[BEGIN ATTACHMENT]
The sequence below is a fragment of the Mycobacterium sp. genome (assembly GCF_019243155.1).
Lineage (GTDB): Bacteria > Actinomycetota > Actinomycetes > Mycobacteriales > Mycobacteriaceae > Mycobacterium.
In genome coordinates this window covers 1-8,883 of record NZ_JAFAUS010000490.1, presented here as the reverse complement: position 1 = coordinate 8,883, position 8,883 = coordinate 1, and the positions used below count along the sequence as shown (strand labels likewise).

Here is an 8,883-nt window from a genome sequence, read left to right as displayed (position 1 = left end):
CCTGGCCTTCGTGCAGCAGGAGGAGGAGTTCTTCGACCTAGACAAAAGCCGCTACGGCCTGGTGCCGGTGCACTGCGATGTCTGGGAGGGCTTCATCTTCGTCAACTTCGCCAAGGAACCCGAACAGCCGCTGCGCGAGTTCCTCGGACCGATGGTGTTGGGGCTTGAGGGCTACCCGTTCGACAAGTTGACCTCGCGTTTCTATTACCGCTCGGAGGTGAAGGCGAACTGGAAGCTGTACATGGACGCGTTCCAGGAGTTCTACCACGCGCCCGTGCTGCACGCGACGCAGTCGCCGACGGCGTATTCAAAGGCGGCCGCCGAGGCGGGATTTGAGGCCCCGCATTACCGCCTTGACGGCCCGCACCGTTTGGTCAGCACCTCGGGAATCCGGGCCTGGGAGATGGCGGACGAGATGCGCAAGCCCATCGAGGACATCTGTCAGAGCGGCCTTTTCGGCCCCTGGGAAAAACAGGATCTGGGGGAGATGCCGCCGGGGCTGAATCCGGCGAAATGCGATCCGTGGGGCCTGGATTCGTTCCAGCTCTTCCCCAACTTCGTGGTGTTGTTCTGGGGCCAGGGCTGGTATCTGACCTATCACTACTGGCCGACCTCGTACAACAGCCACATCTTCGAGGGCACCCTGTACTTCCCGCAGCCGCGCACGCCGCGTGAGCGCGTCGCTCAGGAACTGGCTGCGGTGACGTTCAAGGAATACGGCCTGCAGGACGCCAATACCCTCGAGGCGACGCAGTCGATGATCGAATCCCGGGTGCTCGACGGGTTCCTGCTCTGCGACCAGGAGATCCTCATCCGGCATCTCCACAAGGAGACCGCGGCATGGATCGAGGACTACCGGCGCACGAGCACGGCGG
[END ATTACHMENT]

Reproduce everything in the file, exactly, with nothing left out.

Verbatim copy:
The sequence below is a fragment of the Mycobacterium sp. genome (assembly GCF_019243155.1).
Lineage (GTDB): Bacteria > Actinomycetota > Actinomycetes > Mycobacteriales > Mycobacteriaceae > Mycobacterium.
In genome coordinates this window covers 1-8,883 of record NZ_JAFAUS010000490.1, presented here as the reverse complement: position 1 = coordinate 8,883, position 8,883 = coordinate 1, and the positions used below count along the sequence as shown (strand labels likewise).

Here is an 8,883-nt window from a genome sequence, read left to right as displayed (position 1 = left end):
CCTGGCCTTCGTGCAGCAGGAGGAGGAGTTCTTCGACCTAGACAAAAGCCGCTACGGCCTGGTGCCGGTGCACTGCGATGTCTGGGAGGGCTTCATCTTCGTCAACTTCGCCAAGGAACCCGAACAGCCGCTGCGCGAGTTCCTCGGACCGATGGTGTTGGGGCTTGAGGGCTACCCGTTCGACAAGTTGACCTCGCGTTTCTATTACCGCTCGGAGGTGAAGGCGAACTGGAAGCTGTACATGGACGCGTTCCAGGAGTTCTACCACGCGCCCGTGCTGCACGCGACGCAGTCGCCGACGGCGTATTCAAAGGCGGCCGCCGAGGCGGGATTTGAGGCCCCGCATTACCGCCTTGACGGCCCGCACCGTTTGGTCAGCACCTCGGGAATCCGGGCCTGGGAGATGGCGGACGAGATGCGCAAGCCCATCGAGGACATCTGTCAGAGCGGCCTTTTCGGCCCCTGGGAAAAACAGGATCTGGGGGAGATGCCGCCGGGGCTGAATCCGGCGAAATGCGATCCGTGGGGCCTGGATTCGTTCCAGCTCTTCCCCAACTTCGTGGTGTTGTTCTGGGGCCAGGGCTGGTATCTGACCTATCACTACTGGCCGACCTCGTACAACAGCCACATCTTCGAGGGCACCCTGTACTTCCCGCAGCCGCGCACGCCGCGTGAGCGCGTCGCTCAGGAACTGGCTGCGGTGACGTTCAAGGAATACGGCCTGCAGGACGCCAATACCCTCGAGGCGACGCAGTCGATGATCGAATCCCGGGTGCTCGACGGGTTCCTGCTCTGCGACCAGGAGATCCTCATCCGGCATCTCCACAAGGAGACCGCGGCATGGATCGAGGACTACCGGCGCACGAGCACGGCGG